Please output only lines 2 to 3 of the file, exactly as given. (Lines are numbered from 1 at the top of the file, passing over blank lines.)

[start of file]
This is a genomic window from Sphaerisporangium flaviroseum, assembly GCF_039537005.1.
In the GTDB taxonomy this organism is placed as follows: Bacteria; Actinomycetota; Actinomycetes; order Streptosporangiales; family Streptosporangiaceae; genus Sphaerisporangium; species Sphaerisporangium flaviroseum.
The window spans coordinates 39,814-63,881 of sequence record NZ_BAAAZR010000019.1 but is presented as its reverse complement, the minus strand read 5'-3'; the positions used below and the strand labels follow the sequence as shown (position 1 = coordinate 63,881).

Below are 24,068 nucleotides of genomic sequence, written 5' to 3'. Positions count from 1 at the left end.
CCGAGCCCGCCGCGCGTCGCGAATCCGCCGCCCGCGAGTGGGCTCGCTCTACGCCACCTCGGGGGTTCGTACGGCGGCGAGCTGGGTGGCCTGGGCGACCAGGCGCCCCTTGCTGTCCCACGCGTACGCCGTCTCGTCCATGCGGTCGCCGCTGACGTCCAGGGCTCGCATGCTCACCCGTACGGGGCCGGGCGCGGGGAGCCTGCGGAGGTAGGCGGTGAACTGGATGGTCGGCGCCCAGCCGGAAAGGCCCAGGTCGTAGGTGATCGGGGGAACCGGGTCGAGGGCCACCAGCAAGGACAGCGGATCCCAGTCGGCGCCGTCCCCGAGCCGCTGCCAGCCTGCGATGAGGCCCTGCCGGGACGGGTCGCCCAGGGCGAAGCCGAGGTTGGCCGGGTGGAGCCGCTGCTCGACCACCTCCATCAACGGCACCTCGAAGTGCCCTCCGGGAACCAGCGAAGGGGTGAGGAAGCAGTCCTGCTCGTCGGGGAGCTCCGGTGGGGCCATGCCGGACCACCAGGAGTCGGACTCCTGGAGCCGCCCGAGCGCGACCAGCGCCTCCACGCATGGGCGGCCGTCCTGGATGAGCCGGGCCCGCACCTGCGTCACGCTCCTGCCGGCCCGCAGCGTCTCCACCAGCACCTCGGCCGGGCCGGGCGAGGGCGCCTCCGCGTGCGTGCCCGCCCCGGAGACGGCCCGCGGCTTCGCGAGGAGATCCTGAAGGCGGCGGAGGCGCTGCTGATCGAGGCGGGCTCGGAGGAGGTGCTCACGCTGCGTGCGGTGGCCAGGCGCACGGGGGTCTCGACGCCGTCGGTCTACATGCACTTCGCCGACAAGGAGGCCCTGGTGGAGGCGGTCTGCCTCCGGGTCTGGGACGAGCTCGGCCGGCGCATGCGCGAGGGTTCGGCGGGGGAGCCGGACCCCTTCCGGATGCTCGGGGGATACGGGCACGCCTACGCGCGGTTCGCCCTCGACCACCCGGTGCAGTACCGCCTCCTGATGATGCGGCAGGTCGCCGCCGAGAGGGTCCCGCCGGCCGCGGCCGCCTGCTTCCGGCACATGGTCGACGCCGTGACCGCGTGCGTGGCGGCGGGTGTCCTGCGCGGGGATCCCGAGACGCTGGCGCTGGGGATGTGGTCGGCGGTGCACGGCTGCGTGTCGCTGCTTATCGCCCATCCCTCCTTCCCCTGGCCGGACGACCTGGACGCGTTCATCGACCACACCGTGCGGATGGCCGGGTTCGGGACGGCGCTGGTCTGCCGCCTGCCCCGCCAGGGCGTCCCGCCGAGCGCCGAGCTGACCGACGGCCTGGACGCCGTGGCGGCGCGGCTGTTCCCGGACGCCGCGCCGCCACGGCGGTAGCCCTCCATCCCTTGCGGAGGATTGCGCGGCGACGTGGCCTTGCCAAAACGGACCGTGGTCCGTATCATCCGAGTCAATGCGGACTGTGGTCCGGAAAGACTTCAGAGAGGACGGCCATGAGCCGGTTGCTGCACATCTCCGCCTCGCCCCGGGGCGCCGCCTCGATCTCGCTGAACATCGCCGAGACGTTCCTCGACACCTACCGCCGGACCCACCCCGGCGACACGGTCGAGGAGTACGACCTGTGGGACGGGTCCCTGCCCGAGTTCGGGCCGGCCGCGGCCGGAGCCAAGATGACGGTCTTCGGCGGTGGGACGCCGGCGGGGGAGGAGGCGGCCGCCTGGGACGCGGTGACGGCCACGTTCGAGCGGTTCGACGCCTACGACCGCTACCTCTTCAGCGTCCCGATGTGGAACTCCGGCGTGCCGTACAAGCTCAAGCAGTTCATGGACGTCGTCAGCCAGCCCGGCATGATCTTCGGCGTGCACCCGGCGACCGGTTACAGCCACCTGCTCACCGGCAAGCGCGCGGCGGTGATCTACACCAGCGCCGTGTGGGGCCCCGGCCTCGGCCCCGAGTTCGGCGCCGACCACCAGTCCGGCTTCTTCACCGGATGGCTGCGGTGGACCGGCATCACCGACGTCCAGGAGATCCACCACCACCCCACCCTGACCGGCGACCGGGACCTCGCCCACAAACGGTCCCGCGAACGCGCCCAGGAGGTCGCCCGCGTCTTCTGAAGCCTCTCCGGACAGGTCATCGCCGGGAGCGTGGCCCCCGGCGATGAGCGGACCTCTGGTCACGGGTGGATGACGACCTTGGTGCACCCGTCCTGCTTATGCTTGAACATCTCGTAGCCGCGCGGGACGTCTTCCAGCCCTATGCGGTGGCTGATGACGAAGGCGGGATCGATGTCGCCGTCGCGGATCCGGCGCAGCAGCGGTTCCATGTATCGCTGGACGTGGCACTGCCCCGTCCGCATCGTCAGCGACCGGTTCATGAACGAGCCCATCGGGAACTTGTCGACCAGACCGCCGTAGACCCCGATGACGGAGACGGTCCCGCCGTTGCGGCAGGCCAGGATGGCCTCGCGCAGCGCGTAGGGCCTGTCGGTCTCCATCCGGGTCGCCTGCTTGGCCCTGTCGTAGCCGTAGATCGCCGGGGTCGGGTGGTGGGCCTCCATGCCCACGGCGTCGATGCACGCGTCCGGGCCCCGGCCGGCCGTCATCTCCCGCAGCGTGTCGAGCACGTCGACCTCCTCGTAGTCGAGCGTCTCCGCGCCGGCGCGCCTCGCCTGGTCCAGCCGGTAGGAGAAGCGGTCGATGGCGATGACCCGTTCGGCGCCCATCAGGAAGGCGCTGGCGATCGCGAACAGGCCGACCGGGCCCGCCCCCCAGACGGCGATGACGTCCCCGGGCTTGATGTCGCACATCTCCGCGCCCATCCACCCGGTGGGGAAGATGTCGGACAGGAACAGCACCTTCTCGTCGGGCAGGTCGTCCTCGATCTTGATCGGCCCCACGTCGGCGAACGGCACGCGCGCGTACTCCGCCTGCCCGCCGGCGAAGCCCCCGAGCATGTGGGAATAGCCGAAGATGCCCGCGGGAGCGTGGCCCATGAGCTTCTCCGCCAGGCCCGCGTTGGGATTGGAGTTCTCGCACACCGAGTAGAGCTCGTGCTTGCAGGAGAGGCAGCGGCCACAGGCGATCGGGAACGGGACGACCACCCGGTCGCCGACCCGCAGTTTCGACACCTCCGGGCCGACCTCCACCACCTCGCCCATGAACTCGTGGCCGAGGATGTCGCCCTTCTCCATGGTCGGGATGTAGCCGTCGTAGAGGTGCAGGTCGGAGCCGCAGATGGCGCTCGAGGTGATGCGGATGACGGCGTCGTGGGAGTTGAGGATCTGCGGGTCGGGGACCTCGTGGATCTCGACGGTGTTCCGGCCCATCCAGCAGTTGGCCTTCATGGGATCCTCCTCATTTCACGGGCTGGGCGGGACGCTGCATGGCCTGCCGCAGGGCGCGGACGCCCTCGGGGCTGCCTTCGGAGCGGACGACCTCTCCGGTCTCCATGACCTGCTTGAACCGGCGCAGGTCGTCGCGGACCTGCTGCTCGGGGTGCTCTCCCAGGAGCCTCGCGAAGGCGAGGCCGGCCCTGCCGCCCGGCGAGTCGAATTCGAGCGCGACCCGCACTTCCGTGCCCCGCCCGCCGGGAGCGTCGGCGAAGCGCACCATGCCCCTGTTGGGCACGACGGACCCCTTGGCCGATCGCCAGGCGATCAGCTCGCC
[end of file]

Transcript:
In the GTDB taxonomy this organism is placed as follows: Bacteria; Actinomycetota; Actinomycetes; order Streptosporangiales; family Streptosporangiaceae; genus Sphaerisporangium; species Sphaerisporangium flaviroseum.
The window spans coordinates 39,814-63,881 of sequence record NZ_BAAAZR010000019.1 but is presented as its reverse complement, the minus strand read 5'-3'; the positions used below and the strand labels follow the sequence as shown (position 1 = coordinate 63,881).